CONTACT: WINSTON BARCLAY
100 Old Public Library
Iowa City IA 52242
(319) 384-0073; fax (319) 384-0024
Release: April 2, 1999
UI alumnus Matson weighs in on Shakespeare authorship
dispute in April 12 lecture
IOWA CITY, Iowa -- University of Iowa theater alumnus
Lowell Matson will present an illustrated lecture on "A Wounded Name, or The
Passions of an Oxfordian" at 4:30 p.m. Monday, April 12 in Room 304 of the
UI English-Philosophy Building. The lecture, sponsored by the UI department
of theatre arts and the UI English department, is free and open to the public.
When Matson identifies himself as an "Oxfordian," he indicates
that he is taking sides in a raging international controversy about the authorship
of the works attributed to William Shakespeare. Oxfordians argue that these
plays and poems were written not by the uneducated actor from Stratford but
by the learned nobleman Edward de Vere, the 17th Earl of Oxford. Matson's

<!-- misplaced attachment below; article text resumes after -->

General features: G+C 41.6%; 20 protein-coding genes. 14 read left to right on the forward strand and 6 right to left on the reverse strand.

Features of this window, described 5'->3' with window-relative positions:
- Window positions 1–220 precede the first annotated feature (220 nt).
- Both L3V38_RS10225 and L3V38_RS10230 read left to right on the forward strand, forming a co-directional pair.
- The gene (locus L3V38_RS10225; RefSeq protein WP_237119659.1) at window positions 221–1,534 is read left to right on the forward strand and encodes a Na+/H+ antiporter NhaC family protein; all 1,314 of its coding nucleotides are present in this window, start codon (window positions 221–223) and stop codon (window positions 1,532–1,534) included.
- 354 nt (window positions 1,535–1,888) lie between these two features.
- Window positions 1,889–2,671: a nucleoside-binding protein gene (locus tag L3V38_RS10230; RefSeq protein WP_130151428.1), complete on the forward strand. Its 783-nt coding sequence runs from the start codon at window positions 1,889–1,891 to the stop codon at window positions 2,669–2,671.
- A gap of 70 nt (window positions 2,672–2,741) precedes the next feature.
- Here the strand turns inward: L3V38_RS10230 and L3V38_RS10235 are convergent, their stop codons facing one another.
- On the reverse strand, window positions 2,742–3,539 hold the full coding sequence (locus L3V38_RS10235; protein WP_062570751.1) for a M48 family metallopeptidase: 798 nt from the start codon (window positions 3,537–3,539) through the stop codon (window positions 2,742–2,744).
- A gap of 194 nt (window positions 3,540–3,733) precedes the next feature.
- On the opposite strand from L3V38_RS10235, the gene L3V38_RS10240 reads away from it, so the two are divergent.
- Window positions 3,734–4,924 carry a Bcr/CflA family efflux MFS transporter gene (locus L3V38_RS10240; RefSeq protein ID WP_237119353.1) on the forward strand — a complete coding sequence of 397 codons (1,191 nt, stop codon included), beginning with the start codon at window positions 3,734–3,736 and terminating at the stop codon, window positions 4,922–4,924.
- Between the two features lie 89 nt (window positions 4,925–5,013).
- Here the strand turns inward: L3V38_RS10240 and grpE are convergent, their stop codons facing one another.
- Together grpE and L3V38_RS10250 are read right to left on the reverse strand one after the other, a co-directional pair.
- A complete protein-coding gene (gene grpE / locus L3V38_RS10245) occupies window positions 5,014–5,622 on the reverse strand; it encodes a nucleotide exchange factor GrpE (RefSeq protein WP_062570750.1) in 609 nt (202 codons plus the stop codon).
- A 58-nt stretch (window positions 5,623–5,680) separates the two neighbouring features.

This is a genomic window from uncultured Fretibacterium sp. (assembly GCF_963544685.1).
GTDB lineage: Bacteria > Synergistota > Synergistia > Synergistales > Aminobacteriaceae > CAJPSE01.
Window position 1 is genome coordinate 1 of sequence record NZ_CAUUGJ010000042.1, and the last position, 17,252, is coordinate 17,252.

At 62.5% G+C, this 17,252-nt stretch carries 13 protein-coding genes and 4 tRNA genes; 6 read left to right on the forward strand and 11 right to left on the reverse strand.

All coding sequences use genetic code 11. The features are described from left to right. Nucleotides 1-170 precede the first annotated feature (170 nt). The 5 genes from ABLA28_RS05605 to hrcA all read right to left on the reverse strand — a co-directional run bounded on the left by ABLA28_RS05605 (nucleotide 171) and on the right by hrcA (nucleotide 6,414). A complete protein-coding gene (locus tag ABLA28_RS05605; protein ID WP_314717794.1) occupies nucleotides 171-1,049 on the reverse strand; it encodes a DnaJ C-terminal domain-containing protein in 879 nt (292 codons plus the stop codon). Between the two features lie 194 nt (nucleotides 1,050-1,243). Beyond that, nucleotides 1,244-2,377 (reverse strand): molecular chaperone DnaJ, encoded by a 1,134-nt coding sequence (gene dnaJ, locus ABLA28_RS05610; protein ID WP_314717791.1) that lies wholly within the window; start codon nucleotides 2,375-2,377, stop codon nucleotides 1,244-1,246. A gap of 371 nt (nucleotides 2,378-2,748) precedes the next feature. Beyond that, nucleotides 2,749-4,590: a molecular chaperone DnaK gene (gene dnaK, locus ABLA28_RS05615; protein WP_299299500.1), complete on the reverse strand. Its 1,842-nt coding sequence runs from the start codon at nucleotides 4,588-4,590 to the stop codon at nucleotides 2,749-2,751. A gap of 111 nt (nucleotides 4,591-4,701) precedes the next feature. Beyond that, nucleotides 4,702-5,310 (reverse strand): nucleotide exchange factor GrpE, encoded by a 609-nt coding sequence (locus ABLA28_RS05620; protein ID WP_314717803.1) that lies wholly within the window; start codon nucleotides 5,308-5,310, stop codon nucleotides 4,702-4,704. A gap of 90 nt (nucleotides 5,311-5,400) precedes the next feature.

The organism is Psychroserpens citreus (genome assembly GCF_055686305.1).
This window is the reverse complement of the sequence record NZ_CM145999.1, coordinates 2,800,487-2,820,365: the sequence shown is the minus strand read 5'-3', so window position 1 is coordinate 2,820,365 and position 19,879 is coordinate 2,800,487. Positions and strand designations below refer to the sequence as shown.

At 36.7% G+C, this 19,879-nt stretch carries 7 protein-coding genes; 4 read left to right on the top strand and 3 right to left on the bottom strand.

talk is subtitled, "A personal pilgrimage in honor of the Earl of Oxford."
The recipient of three UI degrees -- a Bachelor of Fine
Arts in 1947, a Master of Arts in 1950, and a doctorate in 1953 -- Matson
served on the faculties of the University of Florida, the University of Kansas
City, Purdue University, Fairleigh Dickinson University and the City University
of New York. He has been published widely in the humanities and the arts,
and he is a noted collector of Shakespeariana.
Pulitzer Prize-winning playwright Paul Zindel said of
Matson's Oxfordian lecture, "Lowell Matson's impact as a speaker is not only
powerful and dynamic, it is at once brilliant, impeccably researched and unforgettable.
Dr. Matson's presentation on the true Shakespeare is a completely spellbinding
mystery -- fresh, convincing and explosively controversial. His theories and
hypnotic visuals are sure to make the adrenaline flow."
Matson has prepared a special version of his lecture specifically
for his UI presentation, including reminiscences of his UI experiences.
"It is the history of my physical and intellectual journey
to discover the truth about the authorship," he explains. "It is an exploration
of the facts, and it will describe my journey to England to cover the actual
ground and view some of the extant evidence. It is illustrated with many photographs
I took there."
For his UI audience, he will also share memories about
the legendary "Boss" of the UI theater department, E.C. Mabie, who was the
chair of Matson's doctoral committee.